In electronics design, tape-out or tapeout is the final stage of the design cycle of integrated circuits or printed circuit boards, the point at which the description of a circuit is sent for manufacture.

The roots of the term are traced back to early ways of printed circuit board design, when the enlarged (for higher precision) "artwork" of PCBs was manually "taped out" of tape and adhesive-covered PCB footprints on sheets of PET film. Subsequently the artwork was photographically reduced. The same used to be done for early integrated circuits. .

The term more currently also refers to the writing of the magnetic tape with the final data file describing the circuit layout and other details.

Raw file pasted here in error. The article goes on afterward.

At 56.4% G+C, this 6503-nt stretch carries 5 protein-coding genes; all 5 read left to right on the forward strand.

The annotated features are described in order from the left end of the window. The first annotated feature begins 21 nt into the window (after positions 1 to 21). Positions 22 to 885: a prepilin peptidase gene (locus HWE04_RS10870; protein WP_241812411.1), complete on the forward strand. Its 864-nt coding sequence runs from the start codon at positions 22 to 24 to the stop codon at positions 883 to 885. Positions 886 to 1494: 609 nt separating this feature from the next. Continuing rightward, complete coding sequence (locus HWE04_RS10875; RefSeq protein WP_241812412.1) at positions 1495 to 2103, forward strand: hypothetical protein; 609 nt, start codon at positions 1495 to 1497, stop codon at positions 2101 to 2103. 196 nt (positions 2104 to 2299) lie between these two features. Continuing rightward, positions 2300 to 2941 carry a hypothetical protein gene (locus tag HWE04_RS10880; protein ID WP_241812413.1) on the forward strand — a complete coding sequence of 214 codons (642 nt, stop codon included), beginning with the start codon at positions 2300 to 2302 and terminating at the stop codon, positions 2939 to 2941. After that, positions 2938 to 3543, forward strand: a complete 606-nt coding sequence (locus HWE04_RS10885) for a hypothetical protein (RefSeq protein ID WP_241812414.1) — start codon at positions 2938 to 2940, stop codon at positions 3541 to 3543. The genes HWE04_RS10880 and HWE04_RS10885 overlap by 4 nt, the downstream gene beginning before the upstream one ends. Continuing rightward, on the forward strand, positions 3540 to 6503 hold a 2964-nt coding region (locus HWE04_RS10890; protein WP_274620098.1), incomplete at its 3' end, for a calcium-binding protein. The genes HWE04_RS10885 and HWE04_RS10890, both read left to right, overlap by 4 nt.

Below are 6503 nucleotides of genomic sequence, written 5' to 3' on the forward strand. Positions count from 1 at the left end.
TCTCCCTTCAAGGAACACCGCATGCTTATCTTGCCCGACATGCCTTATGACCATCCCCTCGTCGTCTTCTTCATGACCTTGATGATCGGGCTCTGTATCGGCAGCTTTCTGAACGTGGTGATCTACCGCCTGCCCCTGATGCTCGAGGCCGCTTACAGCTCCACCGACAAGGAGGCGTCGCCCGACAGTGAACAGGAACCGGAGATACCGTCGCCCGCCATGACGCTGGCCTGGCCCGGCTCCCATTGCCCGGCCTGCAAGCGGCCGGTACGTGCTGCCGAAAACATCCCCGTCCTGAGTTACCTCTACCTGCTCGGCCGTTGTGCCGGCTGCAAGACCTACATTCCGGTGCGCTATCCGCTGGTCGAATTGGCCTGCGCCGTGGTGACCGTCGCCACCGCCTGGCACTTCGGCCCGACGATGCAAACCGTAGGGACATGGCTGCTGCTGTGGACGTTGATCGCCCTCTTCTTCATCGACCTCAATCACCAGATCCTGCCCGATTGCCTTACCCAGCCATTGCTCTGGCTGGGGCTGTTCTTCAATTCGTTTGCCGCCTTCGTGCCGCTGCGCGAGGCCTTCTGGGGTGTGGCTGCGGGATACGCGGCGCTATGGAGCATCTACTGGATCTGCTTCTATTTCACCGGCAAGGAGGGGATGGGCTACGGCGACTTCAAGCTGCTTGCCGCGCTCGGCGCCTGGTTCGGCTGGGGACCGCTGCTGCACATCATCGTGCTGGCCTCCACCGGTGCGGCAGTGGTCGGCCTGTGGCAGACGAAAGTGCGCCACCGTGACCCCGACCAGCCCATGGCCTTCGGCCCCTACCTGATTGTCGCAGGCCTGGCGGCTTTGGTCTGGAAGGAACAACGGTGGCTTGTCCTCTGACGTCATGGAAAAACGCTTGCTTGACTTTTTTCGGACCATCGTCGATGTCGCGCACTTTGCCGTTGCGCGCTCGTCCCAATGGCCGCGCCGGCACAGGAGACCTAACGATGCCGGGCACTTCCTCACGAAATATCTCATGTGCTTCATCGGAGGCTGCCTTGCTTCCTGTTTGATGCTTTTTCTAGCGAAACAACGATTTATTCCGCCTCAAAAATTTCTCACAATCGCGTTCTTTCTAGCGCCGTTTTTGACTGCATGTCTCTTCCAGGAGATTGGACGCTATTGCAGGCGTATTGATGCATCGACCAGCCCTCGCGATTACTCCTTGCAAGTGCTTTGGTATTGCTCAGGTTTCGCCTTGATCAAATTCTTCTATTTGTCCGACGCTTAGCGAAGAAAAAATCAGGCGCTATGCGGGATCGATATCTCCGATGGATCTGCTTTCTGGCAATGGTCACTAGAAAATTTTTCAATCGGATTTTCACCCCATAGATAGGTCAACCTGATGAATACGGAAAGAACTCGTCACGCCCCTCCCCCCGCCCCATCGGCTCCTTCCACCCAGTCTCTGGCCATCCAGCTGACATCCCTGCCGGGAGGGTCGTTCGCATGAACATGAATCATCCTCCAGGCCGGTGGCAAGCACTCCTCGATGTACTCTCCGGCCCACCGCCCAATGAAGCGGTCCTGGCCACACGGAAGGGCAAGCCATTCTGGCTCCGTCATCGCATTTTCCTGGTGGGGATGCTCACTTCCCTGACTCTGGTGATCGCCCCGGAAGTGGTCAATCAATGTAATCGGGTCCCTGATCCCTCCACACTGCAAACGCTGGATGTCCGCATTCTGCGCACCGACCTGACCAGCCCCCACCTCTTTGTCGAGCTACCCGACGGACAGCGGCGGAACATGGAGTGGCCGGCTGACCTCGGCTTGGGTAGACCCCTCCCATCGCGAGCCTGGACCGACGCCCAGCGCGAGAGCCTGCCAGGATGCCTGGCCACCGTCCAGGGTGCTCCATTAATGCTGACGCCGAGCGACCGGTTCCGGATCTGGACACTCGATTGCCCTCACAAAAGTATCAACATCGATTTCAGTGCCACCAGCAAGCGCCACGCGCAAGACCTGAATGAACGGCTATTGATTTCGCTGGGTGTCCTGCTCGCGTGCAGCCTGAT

A modern IC has to go through a long and complex design process before it is ready for tape-out. Many of the steps along the way utilize software tools collectively known as electronic design automation. Tape-out is usually a cause for celebration by everyone who worked on the project, followed by eager anticipation of an actual product returning from the manufacturing facility (semiconductor foundry).

A tapeout is not always the very last point in the design of a new chip at the design house. The following things may happen.

  • The taped out design fails final checks at the foundry.
  • The design is successfully fabricated, but the pilot chip fails functionality tests.
  • With feature size shrinking into the low nanometer domain, some advanced IC photomask design operations, such as optical proximity correction, may be relegated to foundry.


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